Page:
Written by the Western Unit Tactical Defense Caucus, the essay," Desire Armed: An Introduction to Armed Resistance and Revolution" focuses on various ways individuals can protect themselves from the discrimination by the dominating classes within the society. The essay is a call to action that insists that while individuals should not obtain firearms and start target the ruling class, they should be aware of the functioning, use, and culture of firearms. For revolutionaries, this implies having the basic knowledge of how firearms work, how they can be disabled as well as the individuals using them, and evade them. According to the authors, the Dominant Classes comprise of soldiers, law enforcement officers among others who own vital resources.
However, the authors of this piece have manipulated their audience with the extensive use of logical fallacies. For instance, the authors have started by abusing the logos appeal by providing with a hasty generalization. Thus, this is an example of a logical fallacy that is built on making general statements that have not been proved. The authors also demonstrate little to no interest of proving these statements. They are often hastily made, and thus, they are seen to make illicit assumptions, unwarranted conclusions, as well as exaggerations. In the essay, the authors state: "Nothing is more key to armed struggle than the firearm" (Crow and Churchill 109). In an effort to show the prevalence and importance of firearms in armed struggle, the authors use hasty generalization.
The authors have also used post hoc in arguing the prevalence of firearms among the Dominant Classes. The post hoc fallacy is built on the assumption of causal effect, meaning that a certain action resulted in another. According to the authors, "...the firearm has been a useful tool for the Dominant Classes because of the fear instilled with these tools" (Crow and Churchill 109). The statement implies that the only reason why Dominant Classes acquire and obtain firearms is due to the fear generated by the tools. However, this is not only he main reasons why individuals acquire firearms. It might be for other purposes such as hunting, or sports.
The authors have further damaged the logos appeal by appealing to authority. Thus, this is yet another fallacy that is often referred to as the argument from modesty. In this fallacy, instead of an individual focusing on the qualities and qualifications of the argument, they focus on the individual, and attempt to attach their arguments to an individual in authority in an effort to make their arguments more credible. In the essay, the authors have clearly appealed to authority. The authors state that: "As an old FARC member once put it: 'Guns are like forks. You may not believe in forks, but that doesn't mean they don't exist and aren't a useful tool for the revolutionary. Guns, like forks, have a use and a purpose within the revolution." Quite simply put, guns are tools" (Crow and Churchill 110). Here, the authors have used the authority of the FARC member to make their claim that guns are tools more credible.
Additionally, the authors use the equivocation fallacy in their argument. This happens when a word has been used in different places within the same argument, but with varying meanings. From the essay, the authors have argued that "Guns alone are not power. Guns alone do not take the place of strategy. Guns are not the revolution. Guns are made of wood, metal, and plastic and are bound to the limitations of these materials" (Crow and Churchill 110). The authors have used this fallacy to encourage individuals to stand up against firearms, stating that they are made from common materials such as plastic, wood, and metal.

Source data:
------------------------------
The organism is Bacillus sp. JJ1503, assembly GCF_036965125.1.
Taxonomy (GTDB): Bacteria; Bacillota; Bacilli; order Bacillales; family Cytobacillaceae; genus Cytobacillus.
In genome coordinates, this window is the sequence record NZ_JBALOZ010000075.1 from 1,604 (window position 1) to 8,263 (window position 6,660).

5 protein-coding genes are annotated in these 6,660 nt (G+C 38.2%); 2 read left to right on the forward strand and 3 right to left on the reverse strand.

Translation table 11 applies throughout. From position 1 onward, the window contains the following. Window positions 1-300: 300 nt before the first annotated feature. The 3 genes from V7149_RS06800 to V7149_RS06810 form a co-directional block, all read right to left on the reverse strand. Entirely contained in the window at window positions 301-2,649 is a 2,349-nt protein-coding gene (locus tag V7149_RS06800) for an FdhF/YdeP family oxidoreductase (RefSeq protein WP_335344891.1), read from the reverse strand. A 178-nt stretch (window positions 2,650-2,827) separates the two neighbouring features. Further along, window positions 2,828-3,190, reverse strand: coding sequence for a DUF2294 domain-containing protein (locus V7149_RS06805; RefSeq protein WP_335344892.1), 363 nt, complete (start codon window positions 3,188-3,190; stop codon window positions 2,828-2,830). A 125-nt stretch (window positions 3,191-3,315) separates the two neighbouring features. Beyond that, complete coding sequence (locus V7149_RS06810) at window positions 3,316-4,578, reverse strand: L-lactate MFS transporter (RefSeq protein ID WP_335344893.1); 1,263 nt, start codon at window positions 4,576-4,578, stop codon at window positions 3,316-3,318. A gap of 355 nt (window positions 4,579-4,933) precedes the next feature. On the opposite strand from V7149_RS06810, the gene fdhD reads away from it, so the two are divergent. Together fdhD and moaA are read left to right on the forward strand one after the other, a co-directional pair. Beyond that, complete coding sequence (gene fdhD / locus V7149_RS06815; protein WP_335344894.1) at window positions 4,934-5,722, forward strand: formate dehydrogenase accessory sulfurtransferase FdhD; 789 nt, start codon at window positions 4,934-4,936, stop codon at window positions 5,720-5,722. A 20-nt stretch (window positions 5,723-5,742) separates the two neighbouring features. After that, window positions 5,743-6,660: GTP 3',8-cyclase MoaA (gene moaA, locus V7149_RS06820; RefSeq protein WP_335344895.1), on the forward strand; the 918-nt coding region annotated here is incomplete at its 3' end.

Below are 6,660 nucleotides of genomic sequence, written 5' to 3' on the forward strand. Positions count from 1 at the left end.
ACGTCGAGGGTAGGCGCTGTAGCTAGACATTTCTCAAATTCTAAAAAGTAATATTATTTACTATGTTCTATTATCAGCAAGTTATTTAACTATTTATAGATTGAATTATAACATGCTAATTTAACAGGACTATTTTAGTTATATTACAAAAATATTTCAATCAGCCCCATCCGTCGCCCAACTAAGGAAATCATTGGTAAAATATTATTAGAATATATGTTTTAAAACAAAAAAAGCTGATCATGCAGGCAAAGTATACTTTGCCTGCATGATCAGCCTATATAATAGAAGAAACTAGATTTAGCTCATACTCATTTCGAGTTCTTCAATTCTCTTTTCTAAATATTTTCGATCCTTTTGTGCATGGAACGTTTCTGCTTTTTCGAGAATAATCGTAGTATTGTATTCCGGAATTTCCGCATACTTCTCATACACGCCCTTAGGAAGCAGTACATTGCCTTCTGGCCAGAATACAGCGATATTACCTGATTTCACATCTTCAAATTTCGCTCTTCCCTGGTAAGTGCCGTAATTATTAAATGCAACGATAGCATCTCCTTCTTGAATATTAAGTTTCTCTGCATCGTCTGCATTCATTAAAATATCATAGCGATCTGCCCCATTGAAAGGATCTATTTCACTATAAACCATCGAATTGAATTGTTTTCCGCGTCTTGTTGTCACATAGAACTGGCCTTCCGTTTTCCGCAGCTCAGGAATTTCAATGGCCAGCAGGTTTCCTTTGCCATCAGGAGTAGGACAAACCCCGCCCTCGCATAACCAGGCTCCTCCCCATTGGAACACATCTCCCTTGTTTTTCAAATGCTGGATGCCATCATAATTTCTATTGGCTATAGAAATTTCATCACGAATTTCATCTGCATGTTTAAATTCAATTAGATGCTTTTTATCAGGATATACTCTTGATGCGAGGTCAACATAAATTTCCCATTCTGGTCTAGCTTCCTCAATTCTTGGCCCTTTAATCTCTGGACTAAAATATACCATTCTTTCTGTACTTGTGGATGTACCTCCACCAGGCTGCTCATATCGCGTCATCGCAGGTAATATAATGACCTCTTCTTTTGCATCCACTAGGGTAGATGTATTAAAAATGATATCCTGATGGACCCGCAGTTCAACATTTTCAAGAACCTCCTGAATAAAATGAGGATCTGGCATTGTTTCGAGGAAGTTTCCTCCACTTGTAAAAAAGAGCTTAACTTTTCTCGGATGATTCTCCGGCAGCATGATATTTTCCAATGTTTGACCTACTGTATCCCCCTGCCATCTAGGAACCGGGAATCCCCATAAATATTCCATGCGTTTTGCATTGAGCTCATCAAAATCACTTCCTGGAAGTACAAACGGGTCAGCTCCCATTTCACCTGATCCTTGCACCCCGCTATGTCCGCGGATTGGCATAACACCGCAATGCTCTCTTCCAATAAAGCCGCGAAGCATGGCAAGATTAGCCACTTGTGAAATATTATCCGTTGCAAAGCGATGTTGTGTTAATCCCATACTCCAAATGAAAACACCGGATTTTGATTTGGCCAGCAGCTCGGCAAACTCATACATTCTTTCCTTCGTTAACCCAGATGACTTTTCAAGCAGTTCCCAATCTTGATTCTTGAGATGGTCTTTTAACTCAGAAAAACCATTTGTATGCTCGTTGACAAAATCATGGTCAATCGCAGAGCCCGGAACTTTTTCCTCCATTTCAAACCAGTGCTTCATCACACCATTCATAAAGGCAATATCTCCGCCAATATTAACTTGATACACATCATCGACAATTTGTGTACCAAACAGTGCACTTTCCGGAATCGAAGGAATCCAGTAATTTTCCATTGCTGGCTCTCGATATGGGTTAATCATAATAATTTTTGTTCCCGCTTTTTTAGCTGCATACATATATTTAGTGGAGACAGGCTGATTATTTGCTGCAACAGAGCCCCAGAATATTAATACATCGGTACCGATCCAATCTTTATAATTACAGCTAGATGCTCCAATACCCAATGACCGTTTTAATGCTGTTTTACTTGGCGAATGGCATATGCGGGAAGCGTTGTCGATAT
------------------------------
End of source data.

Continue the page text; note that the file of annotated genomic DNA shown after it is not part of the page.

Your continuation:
Finally, the straw man fallacy is also present in the essay. In an effort to promote the idea that an armed revolutionary wind posed no threats to individuals, the authors have used the straw man fallacy, further damaging their logos appeal. The straw man fallacy is built on the notion of providing with misrepresentations in an effort to make the arguments of others weaker and a less credible. The authors state that:
"The fact that the Black Panther Party was armed was not reason enough for it to be considered a threat. The real threat came from their development of a social movement based around free food programs, prisoner organizing, and community empowerment" (Crow and Churchill 110).
From the statement, the authors try to make the argument that armed revolutionary movements present threats weaker by stating that the actual threat was from social movements based on community empowerment, prisoner organizing, and free food programs.
The essay can be termed as a call to action, encouraging revolutionaries to stand up against firearms and the Dominant Classes through learning more about firearms. The authors insist that the essay does not openly challenge individuals to obtain firearms and target these groups. Rather, it encourages individuals to acquire more knowledge on the various ways guns function, how they can be disabled and how individuals can evade them. In persuading the audience, the authors, however, apply a variety of fallacies. In the essay, among the fallacies used include post hoc, hasty generalizations, appeal to authority, among others.
Crow, S., and W. Churchill. Setting sights: Histories and reflections on community armed self-defense. 2018.
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